I may be a goal-oriented person, but the thought of New Year's resolutions intimidates me. Maybe it's because I'm a perfectionist and I know that most resolutions are broken almost immediately. Personally I think the reason people (myself included) cheat on their resolutions is that they make goals that are too extreme or don't fit into their lifestyle. Making a change or breaking a habit can take some time, a few attempts and failures, before reaching success.
This week, I came across a couple articles involving the mindset behind making changes...
January/February issue of Psychology Today (a fascinating magazine!)
Halvorson recommends making a plan using the "if-then" technique, which helped her meet her goal of exercising three times a week in 2010. An if-then equation makes your resolution specific and helps you build good habits. Simply structure your statement:
"If X happens, then I will do Y. X can be a time and place, like Monday at 9 A.M., or it can be an event, like the arrival of the dessert menu at a restaurant. Y is the specific action you will take whenever X occurs."
The great news is that people who employ this technique are two to three times more likely to succeed than those who don't. And it works for all kinds of goals and behaviors, not just exercising or eating right.
Why does it work? First, our brains are wired to think in the "if-then" sequence since we use it all the time to unconsciously guide our behavior, so when we set up an "if-then" plan, the situation (X) and the action (Y) become linked in our minds. Secondly, that X situation becomes "highlighted" in our minds, so without even being aware, our brains are "looking for" X to happen and Y can then follow automatically. With this process, we don't have to use a ton of willpower and self-control since we have already decided what action to take in a certain situation.
If you want to read more, Halvorson talks about this topic in a recent blog post.
February issue of Yoga Journal
In reading this piece, I learned that using self-compassion, rather than berating yourself, can be more effective in changing one's behavior. As the article states,
"... Self-transformation doesn't happen overnight, but you can overcome negative patterns one step at a time. If you are gentle with yourself and accept your setbacks with compassion, you can change your life for the better."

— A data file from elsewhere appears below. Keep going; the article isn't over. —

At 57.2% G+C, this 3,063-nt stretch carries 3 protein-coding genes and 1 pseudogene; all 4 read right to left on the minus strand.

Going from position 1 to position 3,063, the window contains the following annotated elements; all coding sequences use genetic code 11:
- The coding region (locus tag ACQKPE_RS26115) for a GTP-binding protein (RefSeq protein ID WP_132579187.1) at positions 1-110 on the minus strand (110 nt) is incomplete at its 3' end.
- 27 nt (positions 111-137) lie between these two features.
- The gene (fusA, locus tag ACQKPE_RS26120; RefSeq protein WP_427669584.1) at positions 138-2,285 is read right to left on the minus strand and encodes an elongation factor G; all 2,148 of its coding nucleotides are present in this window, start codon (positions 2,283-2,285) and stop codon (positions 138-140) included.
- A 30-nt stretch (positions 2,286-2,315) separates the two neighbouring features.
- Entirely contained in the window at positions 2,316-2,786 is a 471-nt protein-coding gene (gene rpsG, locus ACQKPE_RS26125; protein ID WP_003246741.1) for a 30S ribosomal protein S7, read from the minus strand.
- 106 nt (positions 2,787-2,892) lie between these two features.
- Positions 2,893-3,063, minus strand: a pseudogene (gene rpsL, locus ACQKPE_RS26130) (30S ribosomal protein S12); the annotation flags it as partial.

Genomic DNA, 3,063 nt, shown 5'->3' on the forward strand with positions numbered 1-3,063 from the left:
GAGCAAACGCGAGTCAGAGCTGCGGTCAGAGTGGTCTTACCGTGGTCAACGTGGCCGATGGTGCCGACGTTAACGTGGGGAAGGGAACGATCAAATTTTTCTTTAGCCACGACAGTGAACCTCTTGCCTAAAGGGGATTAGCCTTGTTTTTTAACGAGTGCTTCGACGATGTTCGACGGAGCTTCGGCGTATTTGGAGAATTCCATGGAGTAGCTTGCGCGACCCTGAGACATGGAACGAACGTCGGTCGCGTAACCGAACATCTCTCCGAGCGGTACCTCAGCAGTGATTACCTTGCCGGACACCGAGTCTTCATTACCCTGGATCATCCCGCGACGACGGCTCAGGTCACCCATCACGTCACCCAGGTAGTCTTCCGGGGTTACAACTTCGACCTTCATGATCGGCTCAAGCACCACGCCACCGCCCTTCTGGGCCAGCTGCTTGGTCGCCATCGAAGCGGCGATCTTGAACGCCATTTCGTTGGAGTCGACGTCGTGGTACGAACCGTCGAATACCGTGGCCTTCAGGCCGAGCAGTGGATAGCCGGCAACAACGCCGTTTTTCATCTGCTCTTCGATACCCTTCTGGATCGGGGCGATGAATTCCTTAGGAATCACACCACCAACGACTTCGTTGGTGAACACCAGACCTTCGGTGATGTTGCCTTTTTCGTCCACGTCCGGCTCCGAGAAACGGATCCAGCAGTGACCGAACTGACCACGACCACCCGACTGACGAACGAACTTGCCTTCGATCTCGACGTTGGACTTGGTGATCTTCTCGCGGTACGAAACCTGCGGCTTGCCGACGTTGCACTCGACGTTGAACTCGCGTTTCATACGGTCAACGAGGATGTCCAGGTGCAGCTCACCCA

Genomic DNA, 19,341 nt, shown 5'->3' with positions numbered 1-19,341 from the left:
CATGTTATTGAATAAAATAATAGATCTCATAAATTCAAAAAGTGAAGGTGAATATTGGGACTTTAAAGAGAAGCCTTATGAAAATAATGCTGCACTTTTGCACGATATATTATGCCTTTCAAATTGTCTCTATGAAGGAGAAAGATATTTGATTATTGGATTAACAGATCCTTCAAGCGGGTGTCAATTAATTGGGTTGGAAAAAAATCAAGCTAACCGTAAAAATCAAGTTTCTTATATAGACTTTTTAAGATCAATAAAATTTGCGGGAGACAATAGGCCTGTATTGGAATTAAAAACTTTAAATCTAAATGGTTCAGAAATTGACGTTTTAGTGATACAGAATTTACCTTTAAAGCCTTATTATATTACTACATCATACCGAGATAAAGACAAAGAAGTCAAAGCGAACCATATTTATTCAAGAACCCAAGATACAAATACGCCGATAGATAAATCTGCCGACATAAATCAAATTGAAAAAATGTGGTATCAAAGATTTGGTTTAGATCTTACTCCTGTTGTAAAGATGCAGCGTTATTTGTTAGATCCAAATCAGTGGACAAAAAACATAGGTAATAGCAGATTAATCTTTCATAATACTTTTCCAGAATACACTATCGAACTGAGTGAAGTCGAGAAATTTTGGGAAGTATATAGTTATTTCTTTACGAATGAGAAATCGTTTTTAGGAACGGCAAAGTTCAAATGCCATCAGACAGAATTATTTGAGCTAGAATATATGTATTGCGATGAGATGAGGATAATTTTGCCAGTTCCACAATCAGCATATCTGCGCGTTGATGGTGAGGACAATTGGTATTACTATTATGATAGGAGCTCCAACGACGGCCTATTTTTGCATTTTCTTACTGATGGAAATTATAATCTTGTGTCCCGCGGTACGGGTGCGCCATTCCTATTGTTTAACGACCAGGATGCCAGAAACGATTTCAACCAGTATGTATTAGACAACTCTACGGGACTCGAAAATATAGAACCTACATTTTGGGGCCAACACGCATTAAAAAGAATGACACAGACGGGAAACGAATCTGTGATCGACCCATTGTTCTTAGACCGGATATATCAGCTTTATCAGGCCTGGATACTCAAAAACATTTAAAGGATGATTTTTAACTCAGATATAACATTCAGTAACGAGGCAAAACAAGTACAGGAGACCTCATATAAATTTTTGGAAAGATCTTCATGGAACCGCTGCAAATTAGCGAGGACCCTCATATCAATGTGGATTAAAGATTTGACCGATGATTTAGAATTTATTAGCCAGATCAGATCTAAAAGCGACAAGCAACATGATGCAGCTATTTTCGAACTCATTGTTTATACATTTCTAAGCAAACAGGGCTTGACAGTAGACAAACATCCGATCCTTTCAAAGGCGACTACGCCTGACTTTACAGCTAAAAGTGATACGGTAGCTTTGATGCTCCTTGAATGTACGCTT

When I don't check everything off my to-do list, or when I don't eat well or go to bed early enough, I usually get mad at myself internally. This article says those negative internal thoughts indicate that I am mixing up my behavior with who I am, blaming myself or putting myself down rather than seeing that behavior simply as a pattern or habit I want to change. Just because I act on a negative habit or don't complete a goal doesn't mean I am a bad person. In the studies referenced in the article, people who were more self-compassionate "were less upset by failures and less likely to obsess about them. They were less defensive and more willing to take responsibility for the outcomes."
I loved this part of the article: "When you're self-critical, you treat yourself in ways you would never want to treat someone you love: beating yourself up for every imperfection, punishing yourself for any weakness, and discouraging yourself from going after what you really want. Self-compassion provides the supportive emotional environment necessary for change. ...Without the usual guilt, shame, and self-doubt, you can look at yourself clearly, make conscious choices, and take the right steps."
So how do you cultivate self-compassion? When you find yourself thinking negatively, replace the thought with something positive. Start viewing your behaviors as something you do, not a part of yourself that you need to "fix." And when you slip up, don't criticize youself and let it spiral into giving up completely. Instead, acknowledge how you can change your behavior in the future. Take responsibility and then take care of yourself. Self-compassion will give you the strength you need.